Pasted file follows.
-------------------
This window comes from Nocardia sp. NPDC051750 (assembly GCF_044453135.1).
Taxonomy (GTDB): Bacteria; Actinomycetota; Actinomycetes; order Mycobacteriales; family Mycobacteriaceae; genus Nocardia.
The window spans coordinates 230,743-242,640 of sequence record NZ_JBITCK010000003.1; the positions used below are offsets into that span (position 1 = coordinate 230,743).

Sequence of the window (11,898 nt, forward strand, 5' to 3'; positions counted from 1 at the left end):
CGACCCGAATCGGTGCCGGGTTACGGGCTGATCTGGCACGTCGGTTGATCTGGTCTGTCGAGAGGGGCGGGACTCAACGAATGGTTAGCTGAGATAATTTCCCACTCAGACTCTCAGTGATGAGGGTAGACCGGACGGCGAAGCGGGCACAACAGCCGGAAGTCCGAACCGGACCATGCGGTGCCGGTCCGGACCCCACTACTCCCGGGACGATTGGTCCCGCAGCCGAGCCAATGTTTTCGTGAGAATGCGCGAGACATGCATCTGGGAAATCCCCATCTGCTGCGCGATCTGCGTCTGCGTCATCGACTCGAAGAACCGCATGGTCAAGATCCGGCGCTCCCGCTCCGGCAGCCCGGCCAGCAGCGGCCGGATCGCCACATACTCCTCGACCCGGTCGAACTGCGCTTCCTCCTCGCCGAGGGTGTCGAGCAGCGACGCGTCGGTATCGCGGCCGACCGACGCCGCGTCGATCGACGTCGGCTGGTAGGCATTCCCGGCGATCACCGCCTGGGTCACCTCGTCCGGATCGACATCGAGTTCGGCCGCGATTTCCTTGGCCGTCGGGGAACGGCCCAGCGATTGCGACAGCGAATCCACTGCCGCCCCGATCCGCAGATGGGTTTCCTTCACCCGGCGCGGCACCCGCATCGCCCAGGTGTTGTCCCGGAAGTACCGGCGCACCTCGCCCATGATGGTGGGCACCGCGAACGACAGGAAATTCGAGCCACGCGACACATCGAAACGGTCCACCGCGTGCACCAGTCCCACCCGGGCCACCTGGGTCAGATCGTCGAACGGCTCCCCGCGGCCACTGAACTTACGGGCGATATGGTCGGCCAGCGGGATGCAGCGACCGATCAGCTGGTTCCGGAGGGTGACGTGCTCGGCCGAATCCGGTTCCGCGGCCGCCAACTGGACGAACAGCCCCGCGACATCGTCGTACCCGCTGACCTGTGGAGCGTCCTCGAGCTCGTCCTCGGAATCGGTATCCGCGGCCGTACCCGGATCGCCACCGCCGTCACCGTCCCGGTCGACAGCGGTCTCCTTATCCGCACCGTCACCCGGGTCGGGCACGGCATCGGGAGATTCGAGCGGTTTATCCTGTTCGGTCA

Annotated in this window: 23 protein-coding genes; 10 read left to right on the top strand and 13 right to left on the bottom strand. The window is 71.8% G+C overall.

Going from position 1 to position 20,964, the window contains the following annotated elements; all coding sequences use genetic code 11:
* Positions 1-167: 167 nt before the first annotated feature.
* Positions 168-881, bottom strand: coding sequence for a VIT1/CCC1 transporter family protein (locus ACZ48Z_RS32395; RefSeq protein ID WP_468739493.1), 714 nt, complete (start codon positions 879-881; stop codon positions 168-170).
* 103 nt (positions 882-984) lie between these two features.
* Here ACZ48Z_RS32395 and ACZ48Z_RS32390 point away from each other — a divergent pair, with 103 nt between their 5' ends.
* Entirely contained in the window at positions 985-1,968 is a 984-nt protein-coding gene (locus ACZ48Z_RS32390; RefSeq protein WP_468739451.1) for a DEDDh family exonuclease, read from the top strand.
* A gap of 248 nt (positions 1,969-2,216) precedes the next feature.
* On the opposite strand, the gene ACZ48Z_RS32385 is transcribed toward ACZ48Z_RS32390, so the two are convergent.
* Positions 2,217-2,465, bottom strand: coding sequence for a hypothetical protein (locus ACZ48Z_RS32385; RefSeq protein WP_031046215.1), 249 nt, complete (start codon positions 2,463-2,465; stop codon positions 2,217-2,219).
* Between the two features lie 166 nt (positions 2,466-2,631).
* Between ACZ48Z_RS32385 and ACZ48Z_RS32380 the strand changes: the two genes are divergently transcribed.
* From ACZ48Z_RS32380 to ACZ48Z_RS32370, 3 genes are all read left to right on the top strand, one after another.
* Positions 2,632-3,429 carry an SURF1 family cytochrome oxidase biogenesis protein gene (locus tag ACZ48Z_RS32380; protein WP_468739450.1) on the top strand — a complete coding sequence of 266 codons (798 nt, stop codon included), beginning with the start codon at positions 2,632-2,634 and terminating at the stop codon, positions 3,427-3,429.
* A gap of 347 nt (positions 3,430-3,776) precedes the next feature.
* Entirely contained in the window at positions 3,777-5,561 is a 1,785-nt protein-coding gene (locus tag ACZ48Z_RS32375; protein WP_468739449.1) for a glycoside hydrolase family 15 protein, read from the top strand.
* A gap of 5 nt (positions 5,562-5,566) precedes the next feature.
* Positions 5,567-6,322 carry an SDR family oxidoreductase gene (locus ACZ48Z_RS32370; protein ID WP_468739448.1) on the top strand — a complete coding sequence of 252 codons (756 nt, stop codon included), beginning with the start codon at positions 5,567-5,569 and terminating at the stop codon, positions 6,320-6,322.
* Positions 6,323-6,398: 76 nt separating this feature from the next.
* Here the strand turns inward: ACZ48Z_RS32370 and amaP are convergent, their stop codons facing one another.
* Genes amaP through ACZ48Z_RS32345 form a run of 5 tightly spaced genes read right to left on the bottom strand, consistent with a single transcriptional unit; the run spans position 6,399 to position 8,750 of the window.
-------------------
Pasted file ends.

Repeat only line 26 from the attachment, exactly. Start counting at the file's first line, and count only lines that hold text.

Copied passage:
* Genes amaP through ACZ48Z_RS32345 form a run of 5 tightly spaced genes read right to left on the bottom strand, consistent with a single transcriptional unit; the run spans position 6,399 to position 8,750 of the window.